Go Botany

Project Type:
Non-Profit, Education
Client:
New England Wild Flower Society
Location:
Framingham, Massachusetts
Technology:
Django

An award winning, open source, next-generation field guide developed with NSF funding

Jazkarta staff were amazingly knowledgeable, they did extra research to come up with innovative identification algorithms and have continued working with us on Go Botany updates. They are intelligent, insightful, and absolutely wonderful to work with. We recommended them highly to the Smithsonian Institution for the follow-on "Go Orchids" project.

Elizabeth Farnsworth, Senior Research Ecologist

Services

Web Applications
Cloud Hosting

Design Credit

Fresh Tilled Soil

Go Botany

In 2009 the New England Wild Flower Society was awarded an NSF grant to develop an innovative online field guide to all 3,500 species of New England plants - the first comprehensive update of our knowledge of the region’s plants in 25 years. This multi-year project had many deliverables, but the overarching goal was to develop radical new web-based tools to teach botany and plant identification to a whole new generation of citizen scientists. Tools to pique their curiosity, spur their learning, and engage them, through their fascination with technology, to go outside and grow their fascination with the natural world.

Because of our unique knowledge of both technology and botany, Jazkarta was engaged to lead the development effort. There were a lot of ideas to sort out so we began with a discovery process. We gathered and prioritized requirements using brainstorming techniques, and these formed the basis of user stories. We also defined the technology platform we would use: Django, PostgreSQL with PostGIS, Solr, and the Dojo Javascript toolkit. Then we began implementation with the most technically challenging part of the project: the database of botanical information that would drive all the Go Botany tools and an API wrapper around it optimized for the kinds of queries that would be required. Once this foundation was solid, we implemented the "simple key" - an interactive plant identification tool that both novices and experts can use. Designing the user interface for this tool was another big challenge, so we worked alongside a user experience designer - Matt Belge of Visionlogic.com. By using all the tools of the UX trade, Matt was able to produce coherent wireframes for successive bits of Simple Key functionality which we then figured out how to implement.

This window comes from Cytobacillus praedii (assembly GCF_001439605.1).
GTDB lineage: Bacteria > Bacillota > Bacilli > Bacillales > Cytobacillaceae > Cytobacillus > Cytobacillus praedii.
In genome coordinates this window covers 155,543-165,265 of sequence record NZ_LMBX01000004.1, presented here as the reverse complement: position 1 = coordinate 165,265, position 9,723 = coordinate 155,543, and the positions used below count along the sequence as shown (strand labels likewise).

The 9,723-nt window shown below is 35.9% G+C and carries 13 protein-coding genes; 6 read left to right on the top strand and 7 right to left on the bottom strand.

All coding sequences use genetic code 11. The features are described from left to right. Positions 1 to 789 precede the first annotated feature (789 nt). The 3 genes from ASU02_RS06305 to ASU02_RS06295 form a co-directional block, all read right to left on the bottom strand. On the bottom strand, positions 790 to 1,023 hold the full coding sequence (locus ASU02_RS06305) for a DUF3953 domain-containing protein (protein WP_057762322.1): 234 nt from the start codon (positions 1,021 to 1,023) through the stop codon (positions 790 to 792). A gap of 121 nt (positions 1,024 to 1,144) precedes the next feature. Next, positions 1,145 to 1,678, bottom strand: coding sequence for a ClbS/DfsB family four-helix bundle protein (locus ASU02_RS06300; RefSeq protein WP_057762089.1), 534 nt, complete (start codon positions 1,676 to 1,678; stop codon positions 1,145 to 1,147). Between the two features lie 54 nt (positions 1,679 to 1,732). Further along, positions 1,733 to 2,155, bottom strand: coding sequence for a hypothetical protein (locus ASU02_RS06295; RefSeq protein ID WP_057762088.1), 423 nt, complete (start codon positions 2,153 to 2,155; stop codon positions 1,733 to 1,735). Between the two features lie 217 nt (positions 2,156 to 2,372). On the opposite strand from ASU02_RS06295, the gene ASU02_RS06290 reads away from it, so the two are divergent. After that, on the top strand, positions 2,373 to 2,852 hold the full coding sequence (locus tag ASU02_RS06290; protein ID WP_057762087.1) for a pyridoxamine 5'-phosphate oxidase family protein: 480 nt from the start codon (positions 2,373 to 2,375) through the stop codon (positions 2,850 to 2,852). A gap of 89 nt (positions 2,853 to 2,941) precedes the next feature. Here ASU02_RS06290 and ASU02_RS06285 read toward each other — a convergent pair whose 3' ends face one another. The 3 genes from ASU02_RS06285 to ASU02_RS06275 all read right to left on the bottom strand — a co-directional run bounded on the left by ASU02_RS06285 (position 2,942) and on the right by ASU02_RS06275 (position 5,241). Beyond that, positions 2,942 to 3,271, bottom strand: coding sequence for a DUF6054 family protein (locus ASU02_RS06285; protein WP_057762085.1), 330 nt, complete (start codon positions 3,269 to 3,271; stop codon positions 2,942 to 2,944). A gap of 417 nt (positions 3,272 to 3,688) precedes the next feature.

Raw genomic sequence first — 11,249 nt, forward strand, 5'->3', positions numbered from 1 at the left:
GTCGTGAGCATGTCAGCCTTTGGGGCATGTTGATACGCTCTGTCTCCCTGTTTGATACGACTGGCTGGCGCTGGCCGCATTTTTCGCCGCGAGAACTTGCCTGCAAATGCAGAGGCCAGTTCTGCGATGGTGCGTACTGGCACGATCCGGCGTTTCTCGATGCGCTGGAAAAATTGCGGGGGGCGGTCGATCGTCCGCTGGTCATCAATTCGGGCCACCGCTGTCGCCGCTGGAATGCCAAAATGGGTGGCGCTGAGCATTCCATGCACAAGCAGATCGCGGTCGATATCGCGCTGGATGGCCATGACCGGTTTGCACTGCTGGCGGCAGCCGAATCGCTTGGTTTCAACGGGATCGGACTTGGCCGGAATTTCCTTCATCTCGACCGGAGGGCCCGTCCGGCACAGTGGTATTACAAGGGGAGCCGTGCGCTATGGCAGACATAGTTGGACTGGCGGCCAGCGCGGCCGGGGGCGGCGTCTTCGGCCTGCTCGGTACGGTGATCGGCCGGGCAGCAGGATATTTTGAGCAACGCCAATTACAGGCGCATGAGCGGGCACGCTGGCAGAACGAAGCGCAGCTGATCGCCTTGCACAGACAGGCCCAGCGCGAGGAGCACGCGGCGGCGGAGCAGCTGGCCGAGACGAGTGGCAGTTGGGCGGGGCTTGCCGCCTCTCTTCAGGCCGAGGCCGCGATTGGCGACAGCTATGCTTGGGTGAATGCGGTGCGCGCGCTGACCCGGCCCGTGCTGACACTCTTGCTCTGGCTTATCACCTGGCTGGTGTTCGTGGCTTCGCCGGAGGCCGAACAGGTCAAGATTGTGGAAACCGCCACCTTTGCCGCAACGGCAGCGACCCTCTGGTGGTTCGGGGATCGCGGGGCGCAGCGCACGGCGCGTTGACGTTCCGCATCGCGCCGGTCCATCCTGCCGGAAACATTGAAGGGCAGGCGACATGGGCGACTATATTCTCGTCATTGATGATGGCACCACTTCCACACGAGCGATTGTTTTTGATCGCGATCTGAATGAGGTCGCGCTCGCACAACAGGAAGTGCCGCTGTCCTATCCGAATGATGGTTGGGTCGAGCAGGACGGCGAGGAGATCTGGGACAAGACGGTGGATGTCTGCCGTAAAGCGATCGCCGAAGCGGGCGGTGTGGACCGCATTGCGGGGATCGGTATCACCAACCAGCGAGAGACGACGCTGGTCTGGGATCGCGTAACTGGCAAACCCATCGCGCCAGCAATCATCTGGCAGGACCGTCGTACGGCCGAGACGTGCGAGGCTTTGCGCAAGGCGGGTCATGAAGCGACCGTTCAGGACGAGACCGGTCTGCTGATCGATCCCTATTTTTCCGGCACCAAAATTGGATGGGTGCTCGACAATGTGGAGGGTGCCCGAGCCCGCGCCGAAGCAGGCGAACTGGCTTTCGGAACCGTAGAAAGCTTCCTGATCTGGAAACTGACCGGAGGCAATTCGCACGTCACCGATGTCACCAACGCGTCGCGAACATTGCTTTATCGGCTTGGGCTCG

We finished the simple key in 2010 but a lot of work remained before the tool launched in 2012. Botanical data specialists did a massive amount of data entry, image collectors gathered thousands of photographs, botanists developed technical descriptions, NEWFS staff created videos, help pages, an illustrated glossary, and lots of other content, and a web design firm, Fresh Tilled Soil, was hired to create the graphic design. The final web application offers several plant identification tools, extensive photographs and information about the region's plants, learning aids for students and teachers, and a social feature called PlantShare that stimulates learning and discussion. The project won the 2013 Maria Pirie Environmental Education Program Award.

In keeping with public funding of the app, all the code is open source. For more in-depth information about the project, see our Go Botany! blog post.